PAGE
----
Mother Nature provided perfect conditions this spring for a spectacular run of American shad on Virginia's Pamunkey River -- a run that will likely result in a record-setting number of shad fry released into the James and Pamunkey rivers by the Virginia Department of Game and Inland Fisheries (VDGIF).

April's warm water and weather -- combined with a smooth-running egg collection program -- resulted in a tremendous number of shad eggs collected, raised and released by VDGIF. By April 24, almost 3.7 million young shad had been placed into the James and Pamunkey rivers. But the numbers don't stop there. According to VDGIF, there were another 500,000 fry waiting to be stocked and almost 1.9 million more shad eggs developing in the King and Queen Fish Cultural Station and the Harrison Lake Hatchery as of that date.

"It's been a bumper crop year," said Price Smith, VDGIF's supervising fisheries biologist and the chairman of the Chesapeake Bay Program's Fish Passage Workgroup. "We only have two years to compare it to, but it's been an exponential increase."

Restocking of anadromous fish, those that spend most of their lives at sea but return to rivers to spawn, is a hands-on Bay restoration project with tremendous potential to rebuild populations which in some cases - such as shad - have been near historic lows in the past decade. Each Bay jurisdiction has efforts under way to restock native species. Those efforts are running concurrently with the Bay Program's efforts to open up more historic fish spawning habitat through construction of fish passages. The Bay Program is spending $2.5 million to open 583 miles of fish passage by 1998, and plans to open a total of a total of 1,356 miles by 2003.

Fish restoration efforts, such as VDGIF's shad program, are designed to ensure that there are healthy populations of fish available to head upstream and through the new fish passages -- whether they are a notch, an elevator, a pool and weir, or a denil fishway -- each spring to spawn. Fish passage projects are under way in each state. The largest in Virginia is at Bosher's Dam in Richmond, which is scheduled to be completed this fall. Once open, Bosher's will provide access to more than 134 miles of spawning habitat. It has been estimated that the economic benefit of opening Bosher's Dam fish passage and restoring the historic fishery will be between $5 million and $7 million annually. But, as Patti Jackson, executive director of the Lower James River Association pointed out, " ... the fish have to be there to use it when it opens."

All of the shad fry released by the state of Virginia this year come from the VDGIF's shad egg collection program on the Pamunkey River. Coordinated by VDGIF's Tom Gunter, the collection began in early April when the shad run kicked off. The collection process has been perfected over the last two years and this year it ran like clockwork. The first, vital step was recruiting the 10 watermen who worked with VDGIF officials. Experience counted as the watermen deftly set gill nets across the Pamunkey River each day to catch some of the shad swarming upstream to spawn. Once caught, the big, silvery shad were brought to VDGIF's egg collection station on shore where they were "stripped" carefully for their eggs and sperm. The "station" consisted of a long table set on the back of a boat trailer, three big blue plastic tubs, and a couple of silver mixing bowls -- the kind chef Julia Childs favors.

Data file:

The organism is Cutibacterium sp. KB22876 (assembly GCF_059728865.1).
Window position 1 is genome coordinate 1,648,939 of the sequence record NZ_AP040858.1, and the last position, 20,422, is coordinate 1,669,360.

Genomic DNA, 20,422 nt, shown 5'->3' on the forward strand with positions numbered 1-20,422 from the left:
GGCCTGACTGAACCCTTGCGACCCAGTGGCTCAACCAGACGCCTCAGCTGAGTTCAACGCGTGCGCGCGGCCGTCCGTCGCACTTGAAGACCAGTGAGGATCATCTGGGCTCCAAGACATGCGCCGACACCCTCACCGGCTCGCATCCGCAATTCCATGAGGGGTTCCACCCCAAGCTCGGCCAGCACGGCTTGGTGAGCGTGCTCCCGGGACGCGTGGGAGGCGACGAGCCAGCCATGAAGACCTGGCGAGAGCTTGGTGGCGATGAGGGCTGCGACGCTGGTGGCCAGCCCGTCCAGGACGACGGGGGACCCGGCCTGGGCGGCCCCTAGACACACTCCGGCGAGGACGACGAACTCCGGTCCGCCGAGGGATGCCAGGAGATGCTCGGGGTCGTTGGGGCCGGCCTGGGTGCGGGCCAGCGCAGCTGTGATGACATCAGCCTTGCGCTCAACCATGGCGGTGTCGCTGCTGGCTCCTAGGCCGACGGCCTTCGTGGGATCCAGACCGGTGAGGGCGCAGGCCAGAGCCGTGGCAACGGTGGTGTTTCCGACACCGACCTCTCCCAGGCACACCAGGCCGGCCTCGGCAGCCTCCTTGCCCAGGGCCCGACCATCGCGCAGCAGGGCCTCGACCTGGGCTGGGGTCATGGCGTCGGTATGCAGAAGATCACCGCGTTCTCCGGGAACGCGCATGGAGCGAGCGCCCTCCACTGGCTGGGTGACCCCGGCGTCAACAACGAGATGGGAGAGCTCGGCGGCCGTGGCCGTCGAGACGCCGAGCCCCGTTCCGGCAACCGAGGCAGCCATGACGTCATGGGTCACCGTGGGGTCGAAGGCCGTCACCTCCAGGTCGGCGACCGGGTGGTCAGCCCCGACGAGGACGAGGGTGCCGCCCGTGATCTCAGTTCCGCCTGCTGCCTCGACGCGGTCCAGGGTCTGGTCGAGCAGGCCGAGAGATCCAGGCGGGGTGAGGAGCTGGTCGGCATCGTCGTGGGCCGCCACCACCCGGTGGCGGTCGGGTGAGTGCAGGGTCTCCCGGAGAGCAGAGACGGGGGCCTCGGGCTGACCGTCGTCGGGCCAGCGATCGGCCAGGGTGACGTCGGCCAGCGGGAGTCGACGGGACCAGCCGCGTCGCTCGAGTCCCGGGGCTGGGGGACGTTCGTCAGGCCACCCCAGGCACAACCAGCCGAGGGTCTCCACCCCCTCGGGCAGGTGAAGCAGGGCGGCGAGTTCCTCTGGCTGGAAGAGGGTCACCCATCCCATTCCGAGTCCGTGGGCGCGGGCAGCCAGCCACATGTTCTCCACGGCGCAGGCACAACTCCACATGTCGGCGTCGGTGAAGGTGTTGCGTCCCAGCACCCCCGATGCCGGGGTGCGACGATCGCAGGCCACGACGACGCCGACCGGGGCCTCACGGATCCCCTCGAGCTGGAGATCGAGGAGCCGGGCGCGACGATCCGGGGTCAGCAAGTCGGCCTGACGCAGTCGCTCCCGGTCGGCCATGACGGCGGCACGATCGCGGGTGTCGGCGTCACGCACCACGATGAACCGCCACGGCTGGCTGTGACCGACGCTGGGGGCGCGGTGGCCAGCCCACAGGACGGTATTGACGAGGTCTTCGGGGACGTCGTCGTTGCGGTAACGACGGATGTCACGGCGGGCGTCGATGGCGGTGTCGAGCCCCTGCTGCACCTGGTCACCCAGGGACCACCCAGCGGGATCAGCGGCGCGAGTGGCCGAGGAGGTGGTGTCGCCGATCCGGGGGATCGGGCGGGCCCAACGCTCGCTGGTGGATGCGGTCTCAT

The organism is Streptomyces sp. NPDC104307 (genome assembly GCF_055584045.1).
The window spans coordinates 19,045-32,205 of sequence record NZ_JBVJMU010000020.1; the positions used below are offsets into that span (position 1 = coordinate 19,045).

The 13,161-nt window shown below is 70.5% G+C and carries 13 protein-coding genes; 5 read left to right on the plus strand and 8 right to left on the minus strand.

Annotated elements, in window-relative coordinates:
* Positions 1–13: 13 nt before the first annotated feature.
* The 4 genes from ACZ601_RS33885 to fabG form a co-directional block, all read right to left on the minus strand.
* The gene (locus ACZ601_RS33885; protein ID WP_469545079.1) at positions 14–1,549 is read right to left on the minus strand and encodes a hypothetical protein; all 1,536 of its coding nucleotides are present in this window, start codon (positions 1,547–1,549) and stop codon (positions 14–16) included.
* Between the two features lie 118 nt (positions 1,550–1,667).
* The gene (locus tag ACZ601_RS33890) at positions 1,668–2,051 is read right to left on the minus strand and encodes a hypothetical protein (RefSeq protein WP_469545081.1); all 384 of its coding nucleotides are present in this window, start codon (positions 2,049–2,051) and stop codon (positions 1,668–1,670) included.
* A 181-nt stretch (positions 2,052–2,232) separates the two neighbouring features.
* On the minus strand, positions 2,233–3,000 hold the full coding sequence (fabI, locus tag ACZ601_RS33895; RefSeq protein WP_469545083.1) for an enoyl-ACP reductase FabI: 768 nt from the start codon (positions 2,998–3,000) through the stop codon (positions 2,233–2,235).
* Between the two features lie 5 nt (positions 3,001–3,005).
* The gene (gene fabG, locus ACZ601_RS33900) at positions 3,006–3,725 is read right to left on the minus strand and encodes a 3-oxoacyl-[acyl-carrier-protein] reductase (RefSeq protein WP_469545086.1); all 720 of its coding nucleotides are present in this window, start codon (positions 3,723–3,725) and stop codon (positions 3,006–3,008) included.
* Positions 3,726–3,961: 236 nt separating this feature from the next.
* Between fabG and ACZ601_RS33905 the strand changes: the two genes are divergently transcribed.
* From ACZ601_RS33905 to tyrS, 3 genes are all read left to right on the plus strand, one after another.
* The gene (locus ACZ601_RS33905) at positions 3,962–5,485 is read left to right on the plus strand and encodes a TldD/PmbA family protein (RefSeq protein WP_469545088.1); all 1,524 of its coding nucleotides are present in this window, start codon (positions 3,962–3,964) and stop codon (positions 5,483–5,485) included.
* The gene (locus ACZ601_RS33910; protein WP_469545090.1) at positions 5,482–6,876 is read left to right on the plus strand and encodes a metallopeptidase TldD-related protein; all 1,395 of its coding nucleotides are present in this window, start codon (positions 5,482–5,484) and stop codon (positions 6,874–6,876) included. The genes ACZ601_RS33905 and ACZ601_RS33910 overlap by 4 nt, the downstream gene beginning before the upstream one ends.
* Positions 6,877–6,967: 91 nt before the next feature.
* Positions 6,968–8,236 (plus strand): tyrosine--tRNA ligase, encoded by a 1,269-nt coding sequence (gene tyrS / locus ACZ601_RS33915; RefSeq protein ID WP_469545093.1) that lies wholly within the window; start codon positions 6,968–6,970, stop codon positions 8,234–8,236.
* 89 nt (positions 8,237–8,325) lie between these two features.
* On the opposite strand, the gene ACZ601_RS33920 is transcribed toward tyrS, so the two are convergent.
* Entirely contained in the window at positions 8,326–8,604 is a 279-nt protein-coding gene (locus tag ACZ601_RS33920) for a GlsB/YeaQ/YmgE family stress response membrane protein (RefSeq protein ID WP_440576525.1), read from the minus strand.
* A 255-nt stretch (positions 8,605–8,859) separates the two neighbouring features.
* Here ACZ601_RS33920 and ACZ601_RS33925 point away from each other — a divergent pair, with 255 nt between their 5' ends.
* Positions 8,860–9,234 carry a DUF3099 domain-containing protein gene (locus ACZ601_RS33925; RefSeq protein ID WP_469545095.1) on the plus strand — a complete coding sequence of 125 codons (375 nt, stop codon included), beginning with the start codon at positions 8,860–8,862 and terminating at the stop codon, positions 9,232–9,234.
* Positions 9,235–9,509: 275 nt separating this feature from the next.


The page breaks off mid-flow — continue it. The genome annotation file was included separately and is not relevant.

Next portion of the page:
Once the eggs were collected and fertilized, they were bathed with river water and put aside. After only an hour, the eggs had grown to about 10 times their original size and had taken on the appearance of diamonds. Each day, when the egg collection wrapped up, the eggs were packed up in plastic bags, sealed, and driven -- very carefully -- to the King and Queen Fish Cultural Station, where they were hatched and raised by Hatchery Manager Chris Dahlam along with fish culturalists Mike Vest and Ken Webb. When the King and Queen Station reached its capacity for shad eggs and fry, the state turned to Albert Spells and the U.S. Fish and Wildlife Service's Harrison Lake Hatchery outside of Richmond, for help.

The fry did not stay at the hatchery long enough to get comfortable. Exactly seven days after hatching, the fry were trucked back to the river and released. The newly released shad carry a unique tag that is applied at the hatcheries with a solution of tetracycline antibiotics. All of the fish hatcheries in the Bay region use this system to mark the "otoliths" or ear bones of hatchlings. The mark is applied by immersing the young fish in a tetracycline solution which is absorbed into the ear bone -- the only true bone present in the fish at that age. Later, researchers can use these marks to determine the stocking site, hatchery, the river the eggs were obtained from and the age at stocking. Analysis of the markings permit fine-tuning of the restoration effort.

Although the shad have stolen the spotlight this year, the blueback herring has not disappointed either. In keeping with local lore, Virginia's blueback run began just as the pink and yellow dogwood trees were reaching their peak during the first week in April. According to Smith, the blueback were running steadily, but VDGIF officials were not seeing the "mob scene" of herring they witnessed over the last two years. The near-drought conditions in the rivers was one reason the fish may not have peaked as quickly this year, said Smith. "The rivers are just not flowing," he said. The run was expected to last three to four weeks.